All posts filed under: Unfolding Inheritance

My Two Dads

This is Unfolding Inheritance, a column by Kristen Gentry exploring mother-daughter relationships, the impact of parental addiction, and the journey of finding and loving yourself through it all. * Both of my fathers have shown my boyfriend their guns.  My stepfather, let’s call him Daddy D, did it by way of introduction. Joe and I were seventeen and prom-bound. We’d been together for two years by then, but lived an hour apart and neither of us drove so we rarely saw each other during my weekend visits with cousins in Louisville. Our communication was mostly a mix of phone calls and handwritten letters. The letters were old school even then in the late nineties, but now they and the phone calls seem archaic. The calls were made on community house phones, not personal cell phones, and almost always while I was in Louisville because a call from home in Brandenburg was long distance and cost extra.  Until Joe arrived in our driveway laughing loudly, incredulously at the cows lining the fence of our gravel road, …

The New Me

This is Unfolding Inheritance, a column by Kristen Gentry exploring mother-daughter relationships, the impact of parental addiction, and the journey of finding and loving yourself through it all. * I’m building a new me. One step at a time. This is what I told myself as I stomped and spun through the dance routine my friend, Whitney, had choreographed to Raven-Symone’s “That’s What Little Girls Are Made Of.” Whitney, Erika, and I were practicing for drill team tryouts. I was excited about the possibility of being on the team, feeling firmly planted as part of something.  I moved to Louisville, Kentucky from Brandenburg that summer after my parents’ separation. I was the new girl and had only been at Highland Middle School for a couple of months. I was shiny and mysterious, a puzzle people were interested in piecing, I discovered when Cory, a Larenz Tate lookalike (and I loved me some Larenz Tate) sauntered into my homeroom classroom, plopped into a seat beside me and asked my name, if I had a boyfriend. He …

Buying Time

This is Unfolding Inheritance, a column by Kristen Gentry exploring mother-daughter relationships, the impact of parental addiction, and the journey of finding and loving yourself through it all. * I love to shop. I get it from my mama. So much of my childhood was me and Mama at the mall, wrapped in the warm, chocolate chip smell of Great American Cookies and the chemical clean of the fountain’s chlorine. With the citrus froth of Orange Julius on my tongue, I watched the endless bubble of stumpy white geysers and gathered calm in the sound of the water’s gentle slap as it returned to the clear, shallow pool. I asked Mama for coins so I could throw them into the water to join other nickels, dimes, and pennies, shimmering on the fountain’s turquoise-painted bottom like fish scales. I wanted to make a wish.  I was always making wishes, but as an adult, I can’t imagine what I would have wished for then. I was already with my favorite person doing what we loved to do. …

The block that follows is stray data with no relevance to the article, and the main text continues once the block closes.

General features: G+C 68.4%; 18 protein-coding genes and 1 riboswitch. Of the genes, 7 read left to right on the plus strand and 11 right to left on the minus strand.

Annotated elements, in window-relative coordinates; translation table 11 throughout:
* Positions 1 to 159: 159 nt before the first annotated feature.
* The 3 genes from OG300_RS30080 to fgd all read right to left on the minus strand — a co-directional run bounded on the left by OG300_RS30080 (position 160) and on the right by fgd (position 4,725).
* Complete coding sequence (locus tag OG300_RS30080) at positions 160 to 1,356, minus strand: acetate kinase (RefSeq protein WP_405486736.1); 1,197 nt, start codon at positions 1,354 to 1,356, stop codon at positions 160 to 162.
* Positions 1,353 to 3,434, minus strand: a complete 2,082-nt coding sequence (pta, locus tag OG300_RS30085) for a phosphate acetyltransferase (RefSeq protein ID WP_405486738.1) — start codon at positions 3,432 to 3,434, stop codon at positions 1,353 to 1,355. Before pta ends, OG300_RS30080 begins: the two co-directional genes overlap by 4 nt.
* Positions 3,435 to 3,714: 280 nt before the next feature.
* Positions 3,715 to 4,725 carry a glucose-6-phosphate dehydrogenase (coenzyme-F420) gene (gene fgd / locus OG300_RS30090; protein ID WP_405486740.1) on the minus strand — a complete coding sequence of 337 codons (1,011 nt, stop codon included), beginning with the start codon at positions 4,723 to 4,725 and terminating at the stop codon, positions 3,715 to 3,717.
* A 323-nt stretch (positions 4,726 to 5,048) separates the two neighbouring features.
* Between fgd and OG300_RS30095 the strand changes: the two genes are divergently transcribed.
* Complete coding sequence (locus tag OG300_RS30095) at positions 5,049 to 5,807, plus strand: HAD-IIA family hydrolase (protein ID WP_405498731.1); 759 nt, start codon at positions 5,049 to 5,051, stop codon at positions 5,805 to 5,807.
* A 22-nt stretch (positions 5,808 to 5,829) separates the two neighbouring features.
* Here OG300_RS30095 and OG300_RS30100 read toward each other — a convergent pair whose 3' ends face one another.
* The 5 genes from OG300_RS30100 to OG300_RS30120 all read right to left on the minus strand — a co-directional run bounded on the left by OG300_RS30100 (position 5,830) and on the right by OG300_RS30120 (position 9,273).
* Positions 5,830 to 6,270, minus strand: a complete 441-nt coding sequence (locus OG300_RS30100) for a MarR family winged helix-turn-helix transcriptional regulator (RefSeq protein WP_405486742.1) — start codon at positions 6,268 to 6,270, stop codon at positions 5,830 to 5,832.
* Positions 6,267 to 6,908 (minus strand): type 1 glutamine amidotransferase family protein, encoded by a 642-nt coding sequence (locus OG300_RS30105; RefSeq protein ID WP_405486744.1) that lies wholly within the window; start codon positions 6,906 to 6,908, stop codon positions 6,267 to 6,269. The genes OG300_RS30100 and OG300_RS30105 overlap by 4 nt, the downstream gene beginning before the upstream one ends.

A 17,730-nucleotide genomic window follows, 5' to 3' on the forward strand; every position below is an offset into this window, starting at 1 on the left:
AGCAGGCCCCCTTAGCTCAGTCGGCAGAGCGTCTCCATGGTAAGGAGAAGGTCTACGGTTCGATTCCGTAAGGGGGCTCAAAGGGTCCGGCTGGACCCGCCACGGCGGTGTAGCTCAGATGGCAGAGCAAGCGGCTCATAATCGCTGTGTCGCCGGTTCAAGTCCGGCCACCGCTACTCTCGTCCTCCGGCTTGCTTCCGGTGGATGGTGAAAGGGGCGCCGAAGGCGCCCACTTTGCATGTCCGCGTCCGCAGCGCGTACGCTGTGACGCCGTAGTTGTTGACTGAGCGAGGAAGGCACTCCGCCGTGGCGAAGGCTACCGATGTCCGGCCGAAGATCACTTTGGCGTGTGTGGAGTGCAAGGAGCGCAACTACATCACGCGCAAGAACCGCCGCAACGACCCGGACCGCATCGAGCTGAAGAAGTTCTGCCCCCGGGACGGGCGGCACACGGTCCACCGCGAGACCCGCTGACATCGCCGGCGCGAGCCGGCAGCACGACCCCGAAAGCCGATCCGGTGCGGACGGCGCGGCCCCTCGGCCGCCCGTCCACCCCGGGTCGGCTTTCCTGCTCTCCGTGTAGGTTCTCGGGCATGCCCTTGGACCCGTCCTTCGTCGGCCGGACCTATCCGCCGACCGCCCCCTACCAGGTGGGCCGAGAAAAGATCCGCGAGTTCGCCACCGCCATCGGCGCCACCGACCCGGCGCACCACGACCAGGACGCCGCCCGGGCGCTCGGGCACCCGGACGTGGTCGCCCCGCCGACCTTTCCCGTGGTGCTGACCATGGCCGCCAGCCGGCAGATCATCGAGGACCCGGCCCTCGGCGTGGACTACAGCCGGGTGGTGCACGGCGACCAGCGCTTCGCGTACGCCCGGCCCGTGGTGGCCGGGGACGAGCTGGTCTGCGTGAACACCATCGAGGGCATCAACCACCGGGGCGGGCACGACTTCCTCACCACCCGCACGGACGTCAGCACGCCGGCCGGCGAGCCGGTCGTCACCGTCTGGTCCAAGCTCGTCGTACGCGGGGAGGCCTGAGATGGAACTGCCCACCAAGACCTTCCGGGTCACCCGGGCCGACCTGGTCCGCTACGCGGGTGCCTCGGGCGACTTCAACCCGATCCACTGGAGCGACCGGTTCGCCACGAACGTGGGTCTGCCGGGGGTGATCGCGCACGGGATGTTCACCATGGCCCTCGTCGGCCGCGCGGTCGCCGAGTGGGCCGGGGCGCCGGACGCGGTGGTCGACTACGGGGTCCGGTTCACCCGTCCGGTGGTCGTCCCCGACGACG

Childless

This is Unfolding Inheritance, a column by Kristen Gentry exploring mother-daughter relationships, the impact of parental addiction, and the journey of finding and loving yourself through it all. * While thrift shopping with my mother, I found a sweatshirt. Faded red with white block text blaring, “Childless.” What? I was startled to confusion though the message was clear. The wearer of said sweatshirt had no children. I’m so used to finding t-shirts boasting “Mama Bear” and “Tough as a Mother” that it shocked me to discover this deviation from mommy merch.  I showed the shirt to Mama. “What do you think?”  Her face shifted through the initial confusion I’d experienced.   “It’s a nice sweatshirt,” she finally said, running her hand down a sleeve. “Heavy. Will you wear it?” she asked.  “I think so.” I knew her question was more than an inquiry about cost per wear.   I prefer the term “childfree” with its highlight of freedom, lightness, the giving of bougie auntie, I-might-watch-your-kids-while-you-have-a-night-out-or-I-might-not-cuz-you-made-the-choice- to-have-kids-sis-not-me vibes. But “childfree” and “childless” aren’t synonyms. Childlessness is about wanting …